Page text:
Q: What have you accomplished so far in the time since receiving the grant?
A: The grant started in October 2012 and since that time we’ve collected a lot of samples to start characterizing the CRMP2 protein pathways and the LKE enzymes. This has already shown us that some of these proteins are reduced during the course of the mouse disease, suggesting to us that a deficit in these pathways might be contributing to the axonal damage. We have also begun to test the effect of LKE in the mice that show the MS symptoms, a disease called EAE, or experimental auto-immune encephalomyelitis. In the first study we will treat the EAE mice with LKE, both before they get sick as a preventative treatment, and more importantly once the mice are sick with this as a therapeutic treatment. We hope to see that the controls, e.g. the group not given LKE, would continue to get sick while the group treated with LKE would either stabilize or actually show recovery.
Q: If this were to work in the mice models, is your hope to start conducting human trials?
A: Yes, definitely. Although LKE itself has not yet been tested in humans, some related compounds have been that appear to be safe. Once LKE is shown to be safe in healthy humans it will be easier to start testing it in patients with MS. The first step would be to do a safety study, where we might do a study of 20 MS patients and 20 controls with one dose of this drug and monitor it for up to six months to make sure there are no adverse effects. We would then move on to look at actual clinical symptoms and measure how well the drug is actually working.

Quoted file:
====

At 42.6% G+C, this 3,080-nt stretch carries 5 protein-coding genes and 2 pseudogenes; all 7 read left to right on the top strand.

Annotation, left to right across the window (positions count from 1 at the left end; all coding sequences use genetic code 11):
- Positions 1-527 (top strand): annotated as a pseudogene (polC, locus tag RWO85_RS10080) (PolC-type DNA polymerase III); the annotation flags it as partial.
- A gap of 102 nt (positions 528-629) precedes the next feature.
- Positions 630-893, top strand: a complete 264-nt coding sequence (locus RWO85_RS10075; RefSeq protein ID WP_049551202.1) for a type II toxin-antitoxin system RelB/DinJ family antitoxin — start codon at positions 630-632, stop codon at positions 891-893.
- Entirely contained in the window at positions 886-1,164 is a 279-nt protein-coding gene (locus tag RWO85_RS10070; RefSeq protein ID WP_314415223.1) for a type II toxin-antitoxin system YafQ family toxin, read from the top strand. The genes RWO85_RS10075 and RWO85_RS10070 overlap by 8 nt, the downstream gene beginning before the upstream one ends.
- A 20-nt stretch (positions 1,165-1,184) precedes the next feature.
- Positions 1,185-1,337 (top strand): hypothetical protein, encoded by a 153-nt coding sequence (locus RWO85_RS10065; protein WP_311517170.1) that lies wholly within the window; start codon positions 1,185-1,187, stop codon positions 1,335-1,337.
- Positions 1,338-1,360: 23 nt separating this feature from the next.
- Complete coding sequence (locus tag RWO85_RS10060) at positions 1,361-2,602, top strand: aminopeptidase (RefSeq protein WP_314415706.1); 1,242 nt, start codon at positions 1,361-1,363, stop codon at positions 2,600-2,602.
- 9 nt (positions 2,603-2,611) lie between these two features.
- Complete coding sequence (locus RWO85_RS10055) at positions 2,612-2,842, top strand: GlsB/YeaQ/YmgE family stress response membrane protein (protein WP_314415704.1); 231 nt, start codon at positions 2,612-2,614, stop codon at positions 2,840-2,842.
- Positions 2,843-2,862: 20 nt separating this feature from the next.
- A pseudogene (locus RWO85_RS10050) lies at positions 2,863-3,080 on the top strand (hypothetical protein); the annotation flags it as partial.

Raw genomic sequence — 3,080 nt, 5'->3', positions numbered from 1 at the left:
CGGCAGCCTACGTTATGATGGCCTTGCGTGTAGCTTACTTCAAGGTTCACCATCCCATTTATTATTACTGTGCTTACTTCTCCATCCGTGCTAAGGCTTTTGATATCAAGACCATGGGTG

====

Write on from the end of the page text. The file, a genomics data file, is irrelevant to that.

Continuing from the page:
Q: Many people with MS want to know – why is there still no cure? What is your answer to that?
A: There are several answers. One is, more funding needs to be put into basic and clinical research for MS. This can be done by using sources like the Illinois State Lottery and other means. For example, in New Jersey and likely other states, some of the money that is collected from parking and driving violations goes toward funding spinal cord injury research. The National MS Society has many donors who are truly gracious and generous, but the need for more funding is true for most diseases. Secondly, MS is a very complex disease. There are different stages, there are various changes occurring in your brain and your spinal cord, in your immune system, diet is becoming more and more important regarding risk for development and progression of MS, and vitamin D has recently been shown to be a risk factor as well. All of these aspects are being studied, and all have to be considered when developing therapeutic treatments and interventions, all of which take more time than we would like.
Q: There are so many stories about promising studies being done in mice models. Why does it take so long to shift from animal studies to human studies to the final product of an FDA-approved drug?